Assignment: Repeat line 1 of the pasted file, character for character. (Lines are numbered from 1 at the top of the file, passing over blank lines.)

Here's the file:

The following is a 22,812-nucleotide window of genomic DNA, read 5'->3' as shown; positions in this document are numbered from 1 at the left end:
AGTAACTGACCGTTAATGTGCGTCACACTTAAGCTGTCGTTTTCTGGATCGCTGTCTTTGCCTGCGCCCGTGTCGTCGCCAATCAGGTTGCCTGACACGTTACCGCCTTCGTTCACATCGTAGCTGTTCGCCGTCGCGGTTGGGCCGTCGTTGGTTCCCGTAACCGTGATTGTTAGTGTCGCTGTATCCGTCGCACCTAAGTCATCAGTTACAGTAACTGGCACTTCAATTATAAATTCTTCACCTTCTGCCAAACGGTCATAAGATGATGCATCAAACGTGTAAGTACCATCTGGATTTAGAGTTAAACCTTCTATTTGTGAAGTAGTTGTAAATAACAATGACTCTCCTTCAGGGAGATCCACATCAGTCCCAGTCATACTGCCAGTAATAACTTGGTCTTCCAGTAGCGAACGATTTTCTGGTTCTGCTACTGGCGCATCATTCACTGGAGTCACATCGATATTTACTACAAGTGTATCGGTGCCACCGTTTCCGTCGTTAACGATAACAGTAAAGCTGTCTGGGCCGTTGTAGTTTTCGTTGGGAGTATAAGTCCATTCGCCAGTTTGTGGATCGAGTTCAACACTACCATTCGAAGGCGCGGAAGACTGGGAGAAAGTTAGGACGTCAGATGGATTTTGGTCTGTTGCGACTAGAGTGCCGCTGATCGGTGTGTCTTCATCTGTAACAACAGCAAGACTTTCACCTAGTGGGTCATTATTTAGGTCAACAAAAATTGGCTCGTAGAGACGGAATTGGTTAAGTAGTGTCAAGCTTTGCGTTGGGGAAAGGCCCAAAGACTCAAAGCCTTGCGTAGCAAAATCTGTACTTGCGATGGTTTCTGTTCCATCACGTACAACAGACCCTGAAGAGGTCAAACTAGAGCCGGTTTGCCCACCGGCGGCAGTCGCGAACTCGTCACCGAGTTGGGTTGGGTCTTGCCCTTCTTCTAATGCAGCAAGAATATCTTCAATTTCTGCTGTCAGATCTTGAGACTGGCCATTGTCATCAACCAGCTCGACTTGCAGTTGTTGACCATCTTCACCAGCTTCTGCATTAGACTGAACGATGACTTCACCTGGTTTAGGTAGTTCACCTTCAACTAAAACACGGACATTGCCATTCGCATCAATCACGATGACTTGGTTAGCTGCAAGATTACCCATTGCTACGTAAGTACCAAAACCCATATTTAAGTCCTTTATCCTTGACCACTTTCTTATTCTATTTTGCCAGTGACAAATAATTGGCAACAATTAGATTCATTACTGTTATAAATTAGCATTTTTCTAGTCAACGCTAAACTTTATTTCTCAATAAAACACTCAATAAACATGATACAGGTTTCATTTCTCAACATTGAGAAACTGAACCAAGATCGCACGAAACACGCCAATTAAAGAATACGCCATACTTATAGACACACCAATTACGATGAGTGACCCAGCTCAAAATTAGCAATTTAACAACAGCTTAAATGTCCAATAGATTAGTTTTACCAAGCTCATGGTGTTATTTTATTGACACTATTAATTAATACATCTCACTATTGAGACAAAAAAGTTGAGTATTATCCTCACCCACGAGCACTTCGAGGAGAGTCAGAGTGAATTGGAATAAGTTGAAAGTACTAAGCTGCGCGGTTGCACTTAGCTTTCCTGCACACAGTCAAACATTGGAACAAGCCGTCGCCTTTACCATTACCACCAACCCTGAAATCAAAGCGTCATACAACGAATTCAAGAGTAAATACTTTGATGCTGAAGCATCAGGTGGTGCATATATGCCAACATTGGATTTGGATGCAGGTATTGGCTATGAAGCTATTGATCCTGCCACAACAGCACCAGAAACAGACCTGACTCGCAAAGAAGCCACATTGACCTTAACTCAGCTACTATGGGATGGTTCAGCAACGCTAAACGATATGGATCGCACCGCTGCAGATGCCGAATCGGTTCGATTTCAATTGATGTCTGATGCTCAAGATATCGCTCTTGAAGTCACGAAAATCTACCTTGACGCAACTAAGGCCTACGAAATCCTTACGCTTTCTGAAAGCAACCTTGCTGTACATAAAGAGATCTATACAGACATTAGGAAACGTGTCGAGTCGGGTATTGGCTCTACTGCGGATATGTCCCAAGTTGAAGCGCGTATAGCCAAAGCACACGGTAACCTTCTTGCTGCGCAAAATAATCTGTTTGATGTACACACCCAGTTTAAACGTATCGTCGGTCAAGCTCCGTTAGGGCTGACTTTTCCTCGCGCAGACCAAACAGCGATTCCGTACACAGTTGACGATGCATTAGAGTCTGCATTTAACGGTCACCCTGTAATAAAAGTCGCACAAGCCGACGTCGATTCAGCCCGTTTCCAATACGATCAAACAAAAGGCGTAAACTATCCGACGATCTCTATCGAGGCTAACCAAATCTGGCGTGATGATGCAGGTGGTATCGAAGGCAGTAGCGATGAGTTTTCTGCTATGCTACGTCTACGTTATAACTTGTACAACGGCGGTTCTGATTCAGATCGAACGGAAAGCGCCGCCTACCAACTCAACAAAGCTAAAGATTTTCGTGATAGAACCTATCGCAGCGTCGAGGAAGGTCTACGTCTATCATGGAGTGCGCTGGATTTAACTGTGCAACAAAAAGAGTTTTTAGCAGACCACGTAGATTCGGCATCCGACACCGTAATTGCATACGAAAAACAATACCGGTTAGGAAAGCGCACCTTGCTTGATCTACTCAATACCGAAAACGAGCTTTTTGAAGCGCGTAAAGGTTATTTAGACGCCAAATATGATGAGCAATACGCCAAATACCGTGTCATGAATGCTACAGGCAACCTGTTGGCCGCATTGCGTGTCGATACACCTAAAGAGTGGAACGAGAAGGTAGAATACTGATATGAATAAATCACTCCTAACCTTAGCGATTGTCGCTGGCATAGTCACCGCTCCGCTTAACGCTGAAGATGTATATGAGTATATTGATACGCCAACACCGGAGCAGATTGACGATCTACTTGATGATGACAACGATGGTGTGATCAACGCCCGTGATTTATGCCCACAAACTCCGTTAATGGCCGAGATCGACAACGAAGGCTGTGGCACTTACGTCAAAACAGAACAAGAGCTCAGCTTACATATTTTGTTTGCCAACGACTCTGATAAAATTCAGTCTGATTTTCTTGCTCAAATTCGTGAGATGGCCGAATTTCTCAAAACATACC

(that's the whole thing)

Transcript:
The following is a 22,812-nucleotide window of genomic DNA, read 5'->3' as shown; positions in this document are numbered from 1 at the left end: